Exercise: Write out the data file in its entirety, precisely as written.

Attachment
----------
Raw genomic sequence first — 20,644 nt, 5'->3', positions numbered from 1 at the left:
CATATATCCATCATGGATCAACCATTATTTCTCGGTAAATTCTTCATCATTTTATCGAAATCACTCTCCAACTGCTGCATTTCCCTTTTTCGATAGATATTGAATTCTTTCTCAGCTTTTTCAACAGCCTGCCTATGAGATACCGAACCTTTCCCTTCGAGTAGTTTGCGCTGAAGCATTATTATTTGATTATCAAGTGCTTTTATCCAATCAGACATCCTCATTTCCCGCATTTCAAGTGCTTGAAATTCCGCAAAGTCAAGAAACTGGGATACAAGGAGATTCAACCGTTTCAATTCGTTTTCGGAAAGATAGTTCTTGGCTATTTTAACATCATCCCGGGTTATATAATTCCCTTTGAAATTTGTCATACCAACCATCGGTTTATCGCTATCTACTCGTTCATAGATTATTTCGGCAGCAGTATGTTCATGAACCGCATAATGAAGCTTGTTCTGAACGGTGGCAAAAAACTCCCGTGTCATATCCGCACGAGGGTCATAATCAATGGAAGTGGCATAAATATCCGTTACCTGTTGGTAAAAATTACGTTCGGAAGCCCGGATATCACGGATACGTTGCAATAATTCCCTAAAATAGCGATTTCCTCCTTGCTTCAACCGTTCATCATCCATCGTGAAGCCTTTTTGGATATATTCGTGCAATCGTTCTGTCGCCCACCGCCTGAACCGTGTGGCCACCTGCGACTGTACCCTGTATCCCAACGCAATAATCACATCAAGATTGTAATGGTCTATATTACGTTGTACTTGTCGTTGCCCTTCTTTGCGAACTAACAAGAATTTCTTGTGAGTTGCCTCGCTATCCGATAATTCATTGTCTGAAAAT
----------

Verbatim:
Raw genomic sequence first — 20,644 nt, 5'->3', positions numbered from 1 at the left:
CATATATCCATCATGGATCAACCATTATTTCTCGGTAAATTCTTCATCATTTTATCGAAATCACTCTCCAACTGCTGCATTTCCCTTTTTCGATAGATATTGAATTCTTTCTCAGCTTTTTCAACAGCCTGCCTATGAGATACCGAACCTTTCCCTTCGAGTAGTTTGCGCTGAAGCATTATTATTTGATTATCAAGTGCTTTTATCCAATCAGACATCCTCATTTCCCGCATTTCAAGTGCTTGAAATTCCGCAAAGTCAAGAAACTGGGATACAAGGAGATTCAACCGTTTCAATTCGTTTTCGGAAAGATAGTTCTTGGCTATTTTAACATCATCCCGGGTTATATAATTCCCTTTGAAATTTGTCATACCAACCATCGGTTTATCGCTATCTACTCGTTCATAGATTATTTCGGCAGCAGTATGTTCATGAACCGCATAATGAAGCTTGTTCTGAACGGTGGCAAAAAACTCCCGTGTCATATCCGCACGAGGGTCATAATCAATGGAAGTGGCATAAATATCCGTTACCTGTTGGTAAAAATTACGTTCGGAAGCCCGGATATCACGGATACGTTGCAATAATTCCCTAAAATAGCGATTTCCTCCTTGCTTCAACCGTTCATCATCCATCGTGAAGCCTTTTTGGATATATTCGTGCAATCGTTCTGTCGCCCACCGCCTGAACCGTGTGGCCACCTGCGACTGTACCCTGTATCCCAACGCAATAATCACATCAAGATTGTAATGGTCTATATTACGTTGTACTTGTCGTTGCCCTTCTTTGCGAACTAACAAGAATTTCTTGTGAGTTGCCTCGCTATCCGATAATTCATTGTCTGAAAAT